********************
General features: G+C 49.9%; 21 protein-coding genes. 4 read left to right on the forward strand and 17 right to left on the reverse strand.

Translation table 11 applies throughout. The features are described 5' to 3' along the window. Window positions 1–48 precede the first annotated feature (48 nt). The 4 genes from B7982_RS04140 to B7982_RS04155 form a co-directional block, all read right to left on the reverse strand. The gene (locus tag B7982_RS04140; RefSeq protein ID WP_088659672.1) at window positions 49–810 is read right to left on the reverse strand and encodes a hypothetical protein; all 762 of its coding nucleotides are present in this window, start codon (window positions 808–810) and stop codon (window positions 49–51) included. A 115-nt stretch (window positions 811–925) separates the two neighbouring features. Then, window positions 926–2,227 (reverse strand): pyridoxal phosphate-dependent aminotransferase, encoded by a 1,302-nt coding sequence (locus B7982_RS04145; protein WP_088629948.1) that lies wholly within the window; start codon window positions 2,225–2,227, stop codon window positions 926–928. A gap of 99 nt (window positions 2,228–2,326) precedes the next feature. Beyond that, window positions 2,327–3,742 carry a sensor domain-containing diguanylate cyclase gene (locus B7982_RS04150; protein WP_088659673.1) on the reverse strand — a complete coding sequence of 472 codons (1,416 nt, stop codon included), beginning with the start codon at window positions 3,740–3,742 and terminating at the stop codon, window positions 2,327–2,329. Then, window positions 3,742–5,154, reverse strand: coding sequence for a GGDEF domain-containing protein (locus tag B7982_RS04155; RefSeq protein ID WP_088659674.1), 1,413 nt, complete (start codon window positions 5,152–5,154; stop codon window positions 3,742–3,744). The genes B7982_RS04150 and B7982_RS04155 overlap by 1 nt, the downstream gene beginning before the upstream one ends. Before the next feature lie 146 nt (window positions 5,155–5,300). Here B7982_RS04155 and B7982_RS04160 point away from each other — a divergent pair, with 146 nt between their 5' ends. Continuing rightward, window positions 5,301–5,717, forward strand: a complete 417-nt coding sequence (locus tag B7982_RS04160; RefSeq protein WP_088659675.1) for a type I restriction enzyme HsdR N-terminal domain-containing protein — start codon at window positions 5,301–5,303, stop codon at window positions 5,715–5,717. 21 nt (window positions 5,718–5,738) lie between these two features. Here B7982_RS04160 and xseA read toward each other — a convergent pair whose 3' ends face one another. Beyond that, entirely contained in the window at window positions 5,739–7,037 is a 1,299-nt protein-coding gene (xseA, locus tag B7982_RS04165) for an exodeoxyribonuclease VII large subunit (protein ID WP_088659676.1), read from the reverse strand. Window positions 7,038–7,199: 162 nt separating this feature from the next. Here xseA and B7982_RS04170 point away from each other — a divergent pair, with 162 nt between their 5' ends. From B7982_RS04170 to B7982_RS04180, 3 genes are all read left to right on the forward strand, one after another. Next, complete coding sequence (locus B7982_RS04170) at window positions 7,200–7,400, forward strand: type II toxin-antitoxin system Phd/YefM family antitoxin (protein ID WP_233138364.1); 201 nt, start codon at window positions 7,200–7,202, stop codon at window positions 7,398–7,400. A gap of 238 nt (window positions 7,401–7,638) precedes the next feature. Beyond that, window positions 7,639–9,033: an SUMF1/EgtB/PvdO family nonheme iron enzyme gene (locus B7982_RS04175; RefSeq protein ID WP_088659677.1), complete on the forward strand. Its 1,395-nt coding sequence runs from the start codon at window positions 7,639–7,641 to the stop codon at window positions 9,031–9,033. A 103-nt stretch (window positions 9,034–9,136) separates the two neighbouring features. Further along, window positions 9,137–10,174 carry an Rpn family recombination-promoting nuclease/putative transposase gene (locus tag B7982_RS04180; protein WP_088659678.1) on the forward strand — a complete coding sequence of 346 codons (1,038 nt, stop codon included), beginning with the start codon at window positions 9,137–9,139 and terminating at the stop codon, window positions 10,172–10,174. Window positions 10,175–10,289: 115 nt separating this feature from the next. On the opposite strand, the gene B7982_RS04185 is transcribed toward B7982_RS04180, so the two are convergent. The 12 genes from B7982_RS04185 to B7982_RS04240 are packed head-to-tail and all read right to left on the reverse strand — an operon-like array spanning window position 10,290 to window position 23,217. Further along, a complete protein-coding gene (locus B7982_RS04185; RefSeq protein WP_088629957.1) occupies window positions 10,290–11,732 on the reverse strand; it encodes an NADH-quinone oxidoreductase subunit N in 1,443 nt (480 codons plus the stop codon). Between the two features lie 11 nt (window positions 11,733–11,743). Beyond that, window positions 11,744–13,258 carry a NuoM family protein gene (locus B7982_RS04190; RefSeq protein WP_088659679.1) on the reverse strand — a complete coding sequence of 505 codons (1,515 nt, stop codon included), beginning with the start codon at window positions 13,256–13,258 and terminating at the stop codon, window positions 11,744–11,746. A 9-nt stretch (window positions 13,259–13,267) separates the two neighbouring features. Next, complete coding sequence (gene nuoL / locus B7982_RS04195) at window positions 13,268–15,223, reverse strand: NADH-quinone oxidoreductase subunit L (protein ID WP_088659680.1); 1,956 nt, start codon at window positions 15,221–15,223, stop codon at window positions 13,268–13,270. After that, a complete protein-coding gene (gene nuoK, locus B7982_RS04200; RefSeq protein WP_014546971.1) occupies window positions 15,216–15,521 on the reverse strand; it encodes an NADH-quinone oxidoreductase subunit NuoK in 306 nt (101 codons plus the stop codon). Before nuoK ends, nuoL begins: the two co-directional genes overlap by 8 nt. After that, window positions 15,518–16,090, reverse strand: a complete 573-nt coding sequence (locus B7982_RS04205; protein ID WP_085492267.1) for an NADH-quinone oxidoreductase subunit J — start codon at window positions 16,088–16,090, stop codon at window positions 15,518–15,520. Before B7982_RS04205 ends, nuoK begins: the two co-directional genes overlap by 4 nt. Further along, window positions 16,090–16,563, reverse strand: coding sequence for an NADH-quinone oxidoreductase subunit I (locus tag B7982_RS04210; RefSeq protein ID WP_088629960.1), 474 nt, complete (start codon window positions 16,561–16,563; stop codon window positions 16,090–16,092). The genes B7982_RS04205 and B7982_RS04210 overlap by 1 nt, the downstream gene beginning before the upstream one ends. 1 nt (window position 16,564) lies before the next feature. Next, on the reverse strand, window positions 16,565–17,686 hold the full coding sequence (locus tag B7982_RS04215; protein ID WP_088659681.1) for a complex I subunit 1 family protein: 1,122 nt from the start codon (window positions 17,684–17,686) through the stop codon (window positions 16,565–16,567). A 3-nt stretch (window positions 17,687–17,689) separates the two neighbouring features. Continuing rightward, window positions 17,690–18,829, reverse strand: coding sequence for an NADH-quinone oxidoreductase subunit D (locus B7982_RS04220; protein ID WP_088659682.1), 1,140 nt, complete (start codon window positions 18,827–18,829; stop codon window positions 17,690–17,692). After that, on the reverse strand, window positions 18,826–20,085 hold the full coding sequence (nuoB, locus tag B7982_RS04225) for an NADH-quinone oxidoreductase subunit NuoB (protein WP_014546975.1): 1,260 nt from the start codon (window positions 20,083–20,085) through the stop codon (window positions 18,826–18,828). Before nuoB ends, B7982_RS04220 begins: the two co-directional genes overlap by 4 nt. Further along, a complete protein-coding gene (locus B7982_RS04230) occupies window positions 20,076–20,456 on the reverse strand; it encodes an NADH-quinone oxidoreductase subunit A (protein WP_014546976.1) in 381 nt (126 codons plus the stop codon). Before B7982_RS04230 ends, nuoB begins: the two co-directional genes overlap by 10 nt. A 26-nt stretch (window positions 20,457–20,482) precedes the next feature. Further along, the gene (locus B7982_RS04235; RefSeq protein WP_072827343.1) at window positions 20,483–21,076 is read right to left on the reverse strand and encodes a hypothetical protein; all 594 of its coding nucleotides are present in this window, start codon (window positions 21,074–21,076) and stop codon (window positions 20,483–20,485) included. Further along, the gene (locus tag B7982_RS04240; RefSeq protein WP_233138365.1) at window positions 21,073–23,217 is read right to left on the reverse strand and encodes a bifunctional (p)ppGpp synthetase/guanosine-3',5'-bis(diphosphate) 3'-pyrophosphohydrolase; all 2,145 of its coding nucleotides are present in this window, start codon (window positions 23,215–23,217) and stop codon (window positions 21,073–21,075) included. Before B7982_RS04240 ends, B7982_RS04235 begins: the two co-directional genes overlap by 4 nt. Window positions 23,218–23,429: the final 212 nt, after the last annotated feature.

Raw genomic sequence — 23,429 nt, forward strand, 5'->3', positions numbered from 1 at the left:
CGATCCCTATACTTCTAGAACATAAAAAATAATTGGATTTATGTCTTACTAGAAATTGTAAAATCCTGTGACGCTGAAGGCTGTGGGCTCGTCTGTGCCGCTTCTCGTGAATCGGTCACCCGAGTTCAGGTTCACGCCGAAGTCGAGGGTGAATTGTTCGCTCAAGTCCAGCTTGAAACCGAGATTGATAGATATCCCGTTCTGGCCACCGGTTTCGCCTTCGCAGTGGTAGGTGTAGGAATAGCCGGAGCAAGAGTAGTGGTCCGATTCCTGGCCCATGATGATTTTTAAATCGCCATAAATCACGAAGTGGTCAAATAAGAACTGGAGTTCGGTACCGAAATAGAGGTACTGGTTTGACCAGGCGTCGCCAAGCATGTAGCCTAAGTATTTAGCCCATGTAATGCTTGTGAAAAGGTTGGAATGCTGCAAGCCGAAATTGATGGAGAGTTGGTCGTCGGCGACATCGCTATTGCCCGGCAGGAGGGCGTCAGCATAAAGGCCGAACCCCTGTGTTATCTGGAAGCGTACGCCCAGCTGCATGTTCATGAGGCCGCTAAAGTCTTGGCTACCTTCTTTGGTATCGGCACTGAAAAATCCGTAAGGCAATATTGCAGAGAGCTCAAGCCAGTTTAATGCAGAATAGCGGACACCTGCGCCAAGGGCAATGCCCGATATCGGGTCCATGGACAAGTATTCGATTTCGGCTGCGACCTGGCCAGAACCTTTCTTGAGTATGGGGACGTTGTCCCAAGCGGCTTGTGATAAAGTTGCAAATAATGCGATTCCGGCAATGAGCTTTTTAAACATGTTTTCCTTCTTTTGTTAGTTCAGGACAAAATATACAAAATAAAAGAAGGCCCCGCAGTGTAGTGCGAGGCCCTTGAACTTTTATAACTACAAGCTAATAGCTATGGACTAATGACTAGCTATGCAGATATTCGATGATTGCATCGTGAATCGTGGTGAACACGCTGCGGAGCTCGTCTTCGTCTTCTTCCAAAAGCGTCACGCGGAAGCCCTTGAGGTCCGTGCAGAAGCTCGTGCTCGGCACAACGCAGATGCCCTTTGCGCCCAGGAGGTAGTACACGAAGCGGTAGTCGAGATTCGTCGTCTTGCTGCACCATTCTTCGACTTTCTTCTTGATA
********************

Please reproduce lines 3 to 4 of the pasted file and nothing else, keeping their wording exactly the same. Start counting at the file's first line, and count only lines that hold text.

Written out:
Raw genomic sequence — 23,429 nt, forward strand, 5'->3', positions numbered from 1 at the left:
CGATCCCTATACTTCTAGAACATAAAAAATAATTGGATTTATGTCTTACTAGAAATTGTAAAATCCTGTGACGCTGAAGGCTGTGGGCTCGTCTGTGCCGCTTCTCGTGAATCGGTCACCCGAGTTCAGGTTCACGCCGAAGTCGAGGGTGAATTGTTCGCTCAAGTCCAGCTTGAAACCGAGATTGATAGATATCCCGTTCTGGCCACCGGTTTCGCCTTCGCAGTGGTAGGTGTAGGAATAGCCGGAGCAAGAGTAGTGGTCCGATTCCTGGCCCATGATGATTTTTAAATCGCCATAAATCACGAAGTGGTCAAATAAGAACTGGAGTTCGGTACCGAAATAGAGGTACTGGTTTGACCAGGCGTCGCCAAGCATGTAGCCTAAGTATTTAGCCCATGTAATGCTTGTGAAAAGGTTGGAATGCTGCAAGCCGAAATTGATGGAGAGTTGGTCGTCGGCGACATCGCTATTGCCCGGCAGGAGGGCGTCAGCATAAAGGCCGAACCCCTGTGTTATCTGGAAGCGTACGCCCAGCTGCATGTTCATGAGGCCGCTAAAGTCTTGGCTACCTTCTTTGGTATCGGCACTGAAAAATCCGTAAGGCAATATTGCAGAGAGCTCAAGCCAGTTTAATGCAGAATAGCGGACACCTGCGCCAAGGGCAATGCCCGATATCGGGTCCATGGACAAGTATTCGATTTCGGCTGCGACCTGGCCAGAACCTTTCTTGAGTATGGGGACGTTGTCCCAAGCGGCTTGTGATAAAGTTGCAAATAATGCGATTCCGGCAATGAGCTTTTTAAACATGTTTTCCTTCTTTTGTTAGTTCAGGACAAAATATACAAAATAAAAGAAGGCCCCGCAGTGTAGTGCGAGGCCCTTGAACTTTTATAACTACAAGCTAATAGCTATGGACTAATGACTAGCTATGCAGATATTCGATGATTGCATCGTGAATCGTGGTGAACACGCTGCGGAGCTCGTCTTCGTCTTCTTCCAAAAGCGTCACGCGGAAGCCCTTGAGGTCCGTGCAGAAGCTCGTGCTCGGCACAACGCAGATGCCCTTTGCGCCCAGGAGGTAGTACACGAAGCGGTAGTCGAGATTCGTCGTCTTGCTGCACCATTCTTCGACTTTCTTCTTGATA